I make a point of entering my work in writing contests. I’ve been doing it for about four years now. One of my pieces won a small local contest, and most of them have now been finalists here and there. Each time, it heartens me, makes me hopeful. At first I entered almost every contest I came across. Over the years I have narrowed things down some. I tend to not enter the very expensive ones, for instance. And I try to re-enter the ones where people have liked my work in the past. Some contests seem more far fetched than others, but for some reason they appeal to me, so I keep entering them. Fish is one I’d put in that category. I think maybe once a good bit of time ago one of my pieces made it to their longlist, but I don’t remember the details. I don’t remember feeling encouraged by that. (I think it was a very long longlist.) The other day when I was looking over something contest-related, I wondered if I should stop submitting to them. After searching through their lists for my name so many times and not finding it, I was discouraged. And they always had a gazillion entries. I think without admitting it to myself I was wondering if the competition was too stiff, if maybe my work wasn’t good enough. Yesterday when I got their email announcing the winners of their 2014/15 Fish Short Story Prize, I started scrolling through their shortlist with zero expectations of finding my name. (They present the lists in alphabetical order by the writers’ first names.) But I got to the Rs, and there I was–not only listed, but listed twice. Both of the short stories I entered made the shortlist. Out of 1575 submissions, my two pieces were among 103 that were shortlisted. I can’t believe they both made it there. It still makes me grin, remembering what a sweet surprise it was to see my name and the two titles. I just wanted to let you know, my faithful readers. I am feeling encouraged now. And grateful, too. If Fish has shortlisted them, then who knows what might happen next.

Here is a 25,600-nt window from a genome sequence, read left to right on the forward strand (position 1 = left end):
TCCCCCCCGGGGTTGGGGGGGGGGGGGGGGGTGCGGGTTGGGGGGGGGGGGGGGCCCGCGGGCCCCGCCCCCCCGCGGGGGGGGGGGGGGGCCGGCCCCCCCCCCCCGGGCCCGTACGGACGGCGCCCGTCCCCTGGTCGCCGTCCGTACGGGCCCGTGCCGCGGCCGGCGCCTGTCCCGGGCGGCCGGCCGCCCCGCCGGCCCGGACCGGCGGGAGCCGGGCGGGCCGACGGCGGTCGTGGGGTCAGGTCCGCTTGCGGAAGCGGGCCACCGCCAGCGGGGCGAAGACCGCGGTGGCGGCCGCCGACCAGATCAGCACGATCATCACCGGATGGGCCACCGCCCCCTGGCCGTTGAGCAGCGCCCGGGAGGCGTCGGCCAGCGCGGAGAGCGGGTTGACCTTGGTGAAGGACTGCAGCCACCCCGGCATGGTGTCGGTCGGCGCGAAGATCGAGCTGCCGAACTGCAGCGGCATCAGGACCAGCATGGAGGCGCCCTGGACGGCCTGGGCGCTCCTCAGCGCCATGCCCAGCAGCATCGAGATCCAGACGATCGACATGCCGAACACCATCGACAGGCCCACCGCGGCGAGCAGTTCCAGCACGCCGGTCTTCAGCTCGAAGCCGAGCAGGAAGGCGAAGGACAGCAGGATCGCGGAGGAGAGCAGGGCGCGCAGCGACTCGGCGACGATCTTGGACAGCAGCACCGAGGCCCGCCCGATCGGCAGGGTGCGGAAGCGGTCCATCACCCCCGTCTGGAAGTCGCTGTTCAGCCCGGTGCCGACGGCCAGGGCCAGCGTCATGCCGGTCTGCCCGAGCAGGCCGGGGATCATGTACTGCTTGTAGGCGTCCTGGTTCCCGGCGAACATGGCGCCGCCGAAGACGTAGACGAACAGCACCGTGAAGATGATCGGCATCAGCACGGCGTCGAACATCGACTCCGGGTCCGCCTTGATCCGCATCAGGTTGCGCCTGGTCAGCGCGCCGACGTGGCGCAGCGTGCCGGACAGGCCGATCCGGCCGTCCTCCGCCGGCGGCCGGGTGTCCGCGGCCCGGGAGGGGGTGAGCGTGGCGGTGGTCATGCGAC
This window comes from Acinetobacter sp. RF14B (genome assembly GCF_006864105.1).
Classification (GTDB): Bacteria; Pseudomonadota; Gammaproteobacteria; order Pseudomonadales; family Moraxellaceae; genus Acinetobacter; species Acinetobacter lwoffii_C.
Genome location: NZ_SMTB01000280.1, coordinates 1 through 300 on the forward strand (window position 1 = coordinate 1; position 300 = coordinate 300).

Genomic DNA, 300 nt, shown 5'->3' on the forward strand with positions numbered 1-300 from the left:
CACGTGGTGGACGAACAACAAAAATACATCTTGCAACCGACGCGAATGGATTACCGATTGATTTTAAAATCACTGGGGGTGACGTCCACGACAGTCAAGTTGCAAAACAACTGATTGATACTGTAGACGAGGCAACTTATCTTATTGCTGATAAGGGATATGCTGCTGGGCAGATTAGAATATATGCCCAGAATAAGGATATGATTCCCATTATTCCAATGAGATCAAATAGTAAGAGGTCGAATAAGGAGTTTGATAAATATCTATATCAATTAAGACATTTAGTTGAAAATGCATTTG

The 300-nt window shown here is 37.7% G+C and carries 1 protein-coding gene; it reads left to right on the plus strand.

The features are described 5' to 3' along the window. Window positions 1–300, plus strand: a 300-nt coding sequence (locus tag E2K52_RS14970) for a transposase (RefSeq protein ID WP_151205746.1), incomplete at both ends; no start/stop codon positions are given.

Belated Good News!

Facebook announcement of the MVP finalists

Facebook announcement of the MVP finalists